The homeschool definition of education and learning

Posted in Just Starting Out on September 28, 2016 - by

What is the objective of education?

The objective of education is often lost amidst tradition. People carry out their days through routine and structure. Most parents take their children to school every day at the same time, then go to work, then take their children home, etc. Education systems exist, but little thought is usually directed towards pondering its purpose. The objective of education is not teaching. The objective of education is learning.

The focus of traditional education

Traditional education emphasizes teaching. The assumption is that teaching correlates to learning in a way that is roughly 'part for part.' In other words, a certain amount of effort and time put into teaching should result in a set rate or 'amount' of learning.

Ironically, most "learning" done in the classroom is forgotten. The valuable skills that we use every day are the ones we learned at home, on the job, or during person to person interactions.

What is learning?


Nobody’s experience of ‘learning’ is the same. Learning means that a student (the learner) can recount an experience of the events that are involved in learning. A strict definition may hold that the learner must have the ability to recount all of the knowledge achieved. This more rigorous definition is rooted in literal retention and recitation. A less strict definition can describe the process as a subjective interpretation of events. The process of learning is then interpretation, and the goal is to better understand reality.

The neurological definition

The most scientific explanation of them all is the neurological perspective. This definition holds that learning is the process of the learner's activity transforming his or her nervous system. A change in neuron structure, activity, and connection is learning.

Traditional education's definition of learning

Public schools and traditional definitions of learning is essentially memorization. Because traditional education is focused on teaching and memorizing, the learning product is often very different from other educational systems. Critics of this school system argue that memorized facts are quickly forgotten. Students often realize that the more tedious memorization can be easily found with smartphones, calculators, or computers. Furthermore, when this information is tested, students have learned how to cram before tests. While they can recite facts on test day, they may not be retaining the material or 'truly' learning.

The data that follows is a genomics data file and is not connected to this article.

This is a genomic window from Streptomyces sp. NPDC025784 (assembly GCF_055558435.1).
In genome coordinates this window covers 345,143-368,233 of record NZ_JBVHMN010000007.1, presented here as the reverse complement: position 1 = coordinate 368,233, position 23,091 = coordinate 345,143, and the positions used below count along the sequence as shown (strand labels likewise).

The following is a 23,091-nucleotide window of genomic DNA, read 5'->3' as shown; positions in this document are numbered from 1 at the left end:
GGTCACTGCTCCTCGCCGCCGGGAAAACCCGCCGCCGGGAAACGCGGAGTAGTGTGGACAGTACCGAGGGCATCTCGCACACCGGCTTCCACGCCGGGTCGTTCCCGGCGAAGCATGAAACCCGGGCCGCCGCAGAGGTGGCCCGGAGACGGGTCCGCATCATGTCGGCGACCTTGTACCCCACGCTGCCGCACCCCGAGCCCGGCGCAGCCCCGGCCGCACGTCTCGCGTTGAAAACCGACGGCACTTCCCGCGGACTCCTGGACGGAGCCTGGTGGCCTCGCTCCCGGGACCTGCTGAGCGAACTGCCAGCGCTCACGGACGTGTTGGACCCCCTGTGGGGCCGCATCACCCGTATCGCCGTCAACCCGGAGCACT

Alternative ways of learning

There are many ways of learning that are alternatives to the mainstream education. This is because there are many different ways of learning. Colleges and universities often require independent studies because a great deal of learning is actually done independently. Learning happens frequently and unintentionally during person to person interactions.

Hands-on learning is often cited to be the 'best' form of learning. Many people learn best by doing. There can be great benefits in messing up -- trial and error. One of the earliest forms of education was an apprenticeship. An apprentice learns by doing, following the instruction and guidance of the master.

Why should homeschoolers care about the definition of education and learning?

There are many reasons for homeschooling, but at the end of the day, the child’s education is now the responsibility of the parent. The supposed purpose of public school, private school, and homeschooling is education. A homeschool parent’s task is to translate the idea of ‘education’ into practice.

Parents that switch to homeschool often believe that home education creates a more natural and organic learning environment. Less conventional methods of homeschooling, like unschooling, take this idea even further.

Homeschoolers commonly feel the need to justify why they chose to homeschool. If one holds that education is about learning and that learning is not necessarily memorization, one can easily justify homeschooling as an alternative option. Quite possibly, a better option.

Sources and References:

Learning Strategies and Learning Styles by Ronald R. Schmeck was inspirational for numerous aspects of this article. You can view or purchase the book on

Learning Styles & Strategies by Harvey F. Silver was also referenced. You can view or purchase the book on

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